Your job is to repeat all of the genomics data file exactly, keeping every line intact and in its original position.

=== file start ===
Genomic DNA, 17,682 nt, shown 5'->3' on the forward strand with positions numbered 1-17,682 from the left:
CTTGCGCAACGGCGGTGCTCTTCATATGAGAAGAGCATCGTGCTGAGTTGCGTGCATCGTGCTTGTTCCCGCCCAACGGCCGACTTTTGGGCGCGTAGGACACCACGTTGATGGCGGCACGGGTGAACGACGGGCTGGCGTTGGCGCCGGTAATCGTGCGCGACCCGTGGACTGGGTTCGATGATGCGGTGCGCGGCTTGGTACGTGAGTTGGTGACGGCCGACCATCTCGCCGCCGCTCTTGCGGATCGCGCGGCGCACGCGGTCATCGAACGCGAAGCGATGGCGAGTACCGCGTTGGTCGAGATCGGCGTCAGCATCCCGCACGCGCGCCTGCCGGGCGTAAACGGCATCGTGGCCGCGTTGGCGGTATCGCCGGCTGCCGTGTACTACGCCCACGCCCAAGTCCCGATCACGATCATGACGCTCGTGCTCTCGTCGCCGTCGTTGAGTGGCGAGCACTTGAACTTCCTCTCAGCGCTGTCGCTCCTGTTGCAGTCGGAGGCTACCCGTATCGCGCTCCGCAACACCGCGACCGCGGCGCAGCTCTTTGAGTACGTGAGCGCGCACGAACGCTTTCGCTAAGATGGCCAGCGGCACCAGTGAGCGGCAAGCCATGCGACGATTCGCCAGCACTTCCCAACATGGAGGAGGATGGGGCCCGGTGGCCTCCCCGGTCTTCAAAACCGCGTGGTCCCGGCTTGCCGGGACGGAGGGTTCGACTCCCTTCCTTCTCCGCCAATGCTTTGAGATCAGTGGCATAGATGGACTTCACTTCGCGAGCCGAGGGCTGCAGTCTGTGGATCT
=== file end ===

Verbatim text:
Genomic DNA, 17,682 nt, shown 5'->3' on the forward strand with positions numbered 1-17,682 from the left:
CTTGCGCAACGGCGGTGCTCTTCATATGAGAAGAGCATCGTGCTGAGTTGCGTGCATCGTGCTTGTTCCCGCCCAACGGCCGACTTTTGGGCGCGTAGGACACCACGTTGATGGCGGCACGGGTGAACGACGGGCTGGCGTTGGCGCCGGTAATCGTGCGCGACCCGTGGACTGGGTTCGATGATGCGGTGCGCGGCTTGGTACGTGAGTTGGTGACGGCCGACCATCTCGCCGCCGCTCTTGCGGATCGCGCGGCGCACGCGGTCATCGAACGCGAAGCGATGGCGAGTACCGCGTTGGTCGAGATCGGCGTCAGCATCCCGCACGCGCGCCTGCCGGGCGTAAACGGCATCGTGGCCGCGTTGGCGGTATCGCCGGCTGCCGTGTACTACGCCCACGCCCAAGTCCCGATCACGATCATGACGCTCGTGCTCTCGTCGCCGTCGTTGAGTGGCGAGCACTTGAACTTCCTCTCAGCGCTGTCGCTCCTGTTGCAGTCGGAGGCTACCCGTATCGCGCTCCGCAACACCGCGACCGCGGCGCAGCTCTTTGAGTACGTGAGCGCGCACGAACGCTTTCGCTAAGATGGCCAGCGGCACCAGTGAGCGGCAAGCCATGCGACGATTCGCCAGCACTTCCCAACATGGAGGAGGATGGGGCCCGGTGGCCTCCCCGGTCTTCAAAACCGCGTGGTCCCGGCTTGCCGGGACGGAGGGTTCGACTCCCTTCCTTCTCCGCCAATGCTTTGAGATCAGTGGCATAGATGGACTTCACTTCGCGAGCCGAGGGCTGCAGTCTGTGGATCT